On one side are the residents and supporters of the Teriton, a 28-unit, three-story garden apartment building designed by architect Sanford Kent in 1949, which sits on almost an acre at 130-142 San Vicente Blvd. It is around the corner from Ocean Avenue, across the street from Palisades Park and the bluffs overlooking the Pacific Ocean.




Built in the midcentury Modern Vernacular style, with a flat roof and smooth stucco exterior, it actually consists of two low-rise buildings surrounding an L-shaped landscaped courtyard. It was sold for an estimated $10.5 million last April.

On the other side is Or Khaim Hashalom, a nonprofit religious organization, whose name means Living Light of Peace, and which was incorporated last January. It allegedly purchased the building.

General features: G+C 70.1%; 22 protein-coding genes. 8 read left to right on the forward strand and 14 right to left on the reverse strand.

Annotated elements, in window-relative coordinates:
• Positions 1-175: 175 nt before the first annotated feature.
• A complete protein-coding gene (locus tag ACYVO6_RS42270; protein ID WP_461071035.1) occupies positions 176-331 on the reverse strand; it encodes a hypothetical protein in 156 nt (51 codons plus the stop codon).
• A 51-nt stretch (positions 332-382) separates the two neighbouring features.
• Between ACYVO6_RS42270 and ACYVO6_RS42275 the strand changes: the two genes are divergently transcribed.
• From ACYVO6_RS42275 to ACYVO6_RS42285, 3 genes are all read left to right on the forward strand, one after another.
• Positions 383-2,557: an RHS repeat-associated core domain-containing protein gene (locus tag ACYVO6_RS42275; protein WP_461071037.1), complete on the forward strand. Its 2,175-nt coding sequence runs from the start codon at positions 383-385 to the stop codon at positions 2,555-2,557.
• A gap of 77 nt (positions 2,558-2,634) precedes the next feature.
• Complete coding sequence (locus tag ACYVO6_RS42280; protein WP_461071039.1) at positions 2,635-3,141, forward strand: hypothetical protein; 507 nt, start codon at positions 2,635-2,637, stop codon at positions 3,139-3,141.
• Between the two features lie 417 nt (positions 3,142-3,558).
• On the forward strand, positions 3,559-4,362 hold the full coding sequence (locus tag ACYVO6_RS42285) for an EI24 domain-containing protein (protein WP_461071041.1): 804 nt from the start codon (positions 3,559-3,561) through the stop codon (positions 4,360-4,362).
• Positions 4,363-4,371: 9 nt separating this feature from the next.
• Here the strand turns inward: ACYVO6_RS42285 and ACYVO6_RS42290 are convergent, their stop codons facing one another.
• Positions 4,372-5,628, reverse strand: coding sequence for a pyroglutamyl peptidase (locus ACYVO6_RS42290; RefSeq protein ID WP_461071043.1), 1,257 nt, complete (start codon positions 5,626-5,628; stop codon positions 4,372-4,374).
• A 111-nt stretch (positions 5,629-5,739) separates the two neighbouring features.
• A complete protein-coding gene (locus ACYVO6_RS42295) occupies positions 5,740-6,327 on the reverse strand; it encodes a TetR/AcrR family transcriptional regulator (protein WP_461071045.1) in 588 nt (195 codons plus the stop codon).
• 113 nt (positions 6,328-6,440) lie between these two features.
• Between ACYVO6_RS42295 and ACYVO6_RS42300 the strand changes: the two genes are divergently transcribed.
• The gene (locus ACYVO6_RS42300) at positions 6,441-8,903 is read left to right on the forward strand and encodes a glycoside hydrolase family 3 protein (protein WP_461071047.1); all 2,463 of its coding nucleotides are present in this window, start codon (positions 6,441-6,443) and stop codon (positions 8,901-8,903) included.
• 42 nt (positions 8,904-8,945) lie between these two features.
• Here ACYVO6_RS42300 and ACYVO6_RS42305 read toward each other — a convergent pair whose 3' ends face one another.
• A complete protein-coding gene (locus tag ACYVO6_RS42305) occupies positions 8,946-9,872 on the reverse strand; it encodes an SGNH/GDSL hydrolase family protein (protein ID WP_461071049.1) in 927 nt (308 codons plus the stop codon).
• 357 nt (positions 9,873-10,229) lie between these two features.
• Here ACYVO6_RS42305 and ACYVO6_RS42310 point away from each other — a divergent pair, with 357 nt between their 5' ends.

The members want to evict the existing tenants, tear down the building and replace it with 40 units, plus a synagogue and possibly a day care facility for refugees from the Middle East, according to real estate and land-use attorney Rosario Perry, the group’s spokesperson and lawyer. Illulian identifies as the organization’s spiritual leader.

In this current confrontation, as opposed to the life-threatening danger he experienced in Tehran over 30 years ago, Illulian appears less confident. “I didn’t know it was going to be such a thing,” he said.

On its face, this “thing” — first brought to light in a series of stories on The Rip Post, a blog and Web site written by veteran Los Angeles journalist Rip Rense — is a typical battle between developers and tenants, between advocates of free enterprise vs. supporters of slow or no growth.